To some extent Newar Buddhism suffered from a general trend in the description of Bud- dhism. European and North American observers in the 19th century, whether they encoun tered Buddhism in Japan, Tibet, South-East Asia. Sri Lanka or Nepal, almost always dis- missed what they saw as a sad degeneration from a glorious past. Their own model of religion, whatever their formal attachments, was usually that of rationalistic Protestantism; almost in- evitably they saw living Buddhism as ritualistic, superstitious and priest-ridden, because they imagined that in its origin Buddhism must have been, as they firmly believed Christianity also to have been, a simple, moral and spiritual movement of equals.

Introduction

Every complex Buddhist ritual incorporates a vow (samkalpa), in the course of which the Bajracarya priest recites on behalf of the parishioner, in Sanskrit, the following text that is called "And now the great gift" (adya mahadana).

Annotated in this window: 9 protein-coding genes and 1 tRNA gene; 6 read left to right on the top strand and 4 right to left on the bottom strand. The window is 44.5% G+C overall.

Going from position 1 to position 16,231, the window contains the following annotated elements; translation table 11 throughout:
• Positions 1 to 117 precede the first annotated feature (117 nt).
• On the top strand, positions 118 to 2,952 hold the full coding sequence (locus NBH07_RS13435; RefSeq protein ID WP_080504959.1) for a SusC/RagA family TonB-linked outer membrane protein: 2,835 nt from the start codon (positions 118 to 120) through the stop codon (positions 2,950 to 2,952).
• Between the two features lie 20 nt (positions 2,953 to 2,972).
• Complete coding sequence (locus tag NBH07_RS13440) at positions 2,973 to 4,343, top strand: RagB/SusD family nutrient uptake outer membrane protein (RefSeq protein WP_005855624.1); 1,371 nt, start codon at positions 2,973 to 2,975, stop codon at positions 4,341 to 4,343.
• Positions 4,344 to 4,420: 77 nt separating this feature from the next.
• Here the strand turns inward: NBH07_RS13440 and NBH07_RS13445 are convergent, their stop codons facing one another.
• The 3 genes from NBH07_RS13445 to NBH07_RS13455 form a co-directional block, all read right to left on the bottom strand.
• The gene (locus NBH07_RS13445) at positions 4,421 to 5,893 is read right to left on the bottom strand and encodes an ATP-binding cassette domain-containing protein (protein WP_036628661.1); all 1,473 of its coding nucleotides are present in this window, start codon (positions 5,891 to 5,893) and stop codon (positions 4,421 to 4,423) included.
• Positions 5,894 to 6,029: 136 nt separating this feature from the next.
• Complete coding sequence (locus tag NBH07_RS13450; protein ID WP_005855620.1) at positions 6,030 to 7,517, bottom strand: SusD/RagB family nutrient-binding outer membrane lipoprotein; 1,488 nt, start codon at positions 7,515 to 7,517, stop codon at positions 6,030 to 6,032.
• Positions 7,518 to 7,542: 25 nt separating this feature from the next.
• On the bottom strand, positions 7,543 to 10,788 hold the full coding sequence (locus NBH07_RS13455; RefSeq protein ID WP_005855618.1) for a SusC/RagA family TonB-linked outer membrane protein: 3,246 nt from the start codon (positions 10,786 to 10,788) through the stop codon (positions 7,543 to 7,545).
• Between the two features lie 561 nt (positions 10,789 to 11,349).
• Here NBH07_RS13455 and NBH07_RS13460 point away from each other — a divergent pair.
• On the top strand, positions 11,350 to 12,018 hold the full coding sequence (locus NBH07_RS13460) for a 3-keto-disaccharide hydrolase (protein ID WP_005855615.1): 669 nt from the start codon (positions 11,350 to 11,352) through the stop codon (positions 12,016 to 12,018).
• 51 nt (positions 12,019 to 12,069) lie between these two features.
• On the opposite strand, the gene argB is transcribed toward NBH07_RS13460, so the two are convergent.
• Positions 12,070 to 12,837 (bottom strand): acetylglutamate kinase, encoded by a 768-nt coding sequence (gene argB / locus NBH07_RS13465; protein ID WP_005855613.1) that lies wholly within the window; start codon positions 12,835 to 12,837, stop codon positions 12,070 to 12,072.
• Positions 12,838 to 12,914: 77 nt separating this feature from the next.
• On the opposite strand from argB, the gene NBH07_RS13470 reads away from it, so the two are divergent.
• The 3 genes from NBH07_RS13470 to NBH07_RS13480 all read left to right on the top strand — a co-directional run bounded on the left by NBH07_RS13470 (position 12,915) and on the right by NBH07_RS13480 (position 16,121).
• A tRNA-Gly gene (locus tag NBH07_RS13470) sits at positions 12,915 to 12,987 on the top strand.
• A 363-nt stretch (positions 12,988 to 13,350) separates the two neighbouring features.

"OM, now in the period of the Attained One, the Lion of the Sakyas (the Buddha), in the auspicious time, the world system called Saha, in the Manu-age called Sunborn, in the Kali first section, in the world era that comes after Satya, Tretă and Dvapara world cras, in its northern Pancala country of the Bharata continent, in the Himalayas, in the region of Vasuki (the holy serpent), in the Power-Place (pitha) called Upachandoha, in the holy land of South Asia, in the home of Karkotaka, king of serpents, in the great lake called "dwelling of the holy serpents", in the place of the caitya Sri Svayambhū, which is presided over by Sri Guhyesvarı Prajnaparamita, in the land presided over by Sri Manjusri, in the land (or mandala) of Nepal, which has the form of the mandala of Sri Samvara, which is t the same as the land of Sudurjaya. adorned with the Eight Passionless Ones, (namely) Manilingesvara. Gokarnesvara, Kilesvara. Kumbhesvara, Gartesvara (or Gopalesvara), Phanikesvara, Gandhesvara and Vikramesvara (or Adisvara), flowing with the four great rivers, (namely) Bagmati, Kesavati, Manirohini, and Prabhavatı, adorned with the twelve holy Bathing-places (tirtha), (namely) Punyatirtha (1). Sá- Matirtha (2), Sankaratırtha (3). Rajatirtha (4). Manorathatirtha (5), Nirmalatirtha (6). Nidhanatirtha (7), Juanatirtha (8), Cintamänitirtha (9). Pramodatirtha (10). Sulaksanatirtha (11) and Jayatirtha (12), surrounded by the mountains Jätamatra Height (or Jämäeva). Sankha Height (or Sipücva), Phala Height (or Pücva), and Dhyana Height (or Dhiläeva), adorned with Vajrayogini, with the Eight Mothers, the Eight Bhairavas, Simhini, Vyaghrini. Ganesa. Kumara, Mahakala, Häriti. Hanuman, and the troupe of the Ten Wrathful Ones (dasakrodha); on the south bank of the Bagmati, on the east bank of the Kesavati, on the west bank of the Manirohini, on the north bank of the Prabhavati, here, within Nepal Mandala, in the city of Lalitapattana, in the kingdom of Aryavalokitesvara.